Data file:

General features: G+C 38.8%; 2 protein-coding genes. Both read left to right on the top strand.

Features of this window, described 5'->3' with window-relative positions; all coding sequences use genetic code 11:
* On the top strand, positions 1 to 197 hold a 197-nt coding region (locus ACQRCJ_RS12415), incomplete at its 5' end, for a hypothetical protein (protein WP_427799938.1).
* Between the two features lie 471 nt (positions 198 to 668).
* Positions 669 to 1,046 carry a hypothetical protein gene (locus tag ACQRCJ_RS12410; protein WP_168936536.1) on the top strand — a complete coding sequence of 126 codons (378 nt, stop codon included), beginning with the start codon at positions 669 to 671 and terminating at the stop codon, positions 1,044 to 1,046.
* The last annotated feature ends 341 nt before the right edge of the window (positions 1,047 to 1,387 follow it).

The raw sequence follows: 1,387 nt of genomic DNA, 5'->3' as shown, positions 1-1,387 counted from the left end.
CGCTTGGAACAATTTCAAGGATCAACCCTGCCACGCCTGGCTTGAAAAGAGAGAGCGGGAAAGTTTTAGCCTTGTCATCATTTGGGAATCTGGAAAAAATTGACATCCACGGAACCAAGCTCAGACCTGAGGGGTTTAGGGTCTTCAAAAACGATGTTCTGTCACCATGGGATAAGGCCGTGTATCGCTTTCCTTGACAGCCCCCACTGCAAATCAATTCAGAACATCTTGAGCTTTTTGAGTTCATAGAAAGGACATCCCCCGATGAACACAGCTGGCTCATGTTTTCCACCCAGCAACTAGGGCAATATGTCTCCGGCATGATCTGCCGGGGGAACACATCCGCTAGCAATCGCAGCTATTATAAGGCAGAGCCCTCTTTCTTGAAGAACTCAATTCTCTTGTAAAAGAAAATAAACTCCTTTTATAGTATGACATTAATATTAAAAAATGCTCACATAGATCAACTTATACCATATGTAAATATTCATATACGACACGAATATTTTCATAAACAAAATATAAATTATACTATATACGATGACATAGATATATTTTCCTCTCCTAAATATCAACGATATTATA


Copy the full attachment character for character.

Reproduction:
General features: G+C 38.8%; 2 protein-coding genes. Both read left to right on the top strand.

Features of this window, described 5'->3' with window-relative positions; all coding sequences use genetic code 11:
* On the top strand, positions 1 to 197 hold a 197-nt coding region (locus ACQRCJ_RS12415), incomplete at its 5' end, for a hypothetical protein (protein WP_427799938.1).
* Between the two features lie 471 nt (positions 198 to 668).
* Positions 669 to 1,046 carry a hypothetical protein gene (locus tag ACQRCJ_RS12410; protein WP_168936536.1) on the top strand — a complete coding sequence of 126 codons (378 nt, stop codon included), beginning with the start codon at positions 669 to 671 and terminating at the stop codon, positions 1,044 to 1,046.
* The last annotated feature ends 341 nt before the right edge of the window (positions 1,047 to 1,387 follow it).

The raw sequence follows: 1,387 nt of genomic DNA, 5'->3' as shown, positions 1-1,387 counted from the left end.
CGCTTGGAACAATTTCAAGGATCAACCCTGCCACGCCTGGCTTGAAAAGAGAGAGCGGGAAAGTTTTAGCCTTGTCATCATTTGGGAATCTGGAAAAAATTGACATCCACGGAACCAAGCTCAGACCTGAGGGGTTTAGGGTCTTCAAAAACGATGTTCTGTCACCATGGGATAAGGCCGTGTATCGCTTTCCTTGACAGCCCCCACTGCAAATCAATTCAGAACATCTTGAGCTTTTTGAGTTCATAGAAAGGACATCCCCCGATGAACACAGCTGGCTCATGTTTTCCACCCAGCAACTAGGGCAATATGTCTCCGGCATGATCTGCCGGGGGAACACATCCGCTAGCAATCGCAGCTATTATAAGGCAGAGCCCTCTTTCTTGAAGAACTCAATTCTCTTGTAAAAGAAAATAAACTCCTTTTATAGTATGACATTAATATTAAAAAATGCTCACATAGATCAACTTATACCATATGTAAATATTCATATACGACACGAATATTTTCATAAACAAAATATAAATTATACTATATACGATGACATAGATATATTTTCCTCTCCTAAATATCAACGATATTATA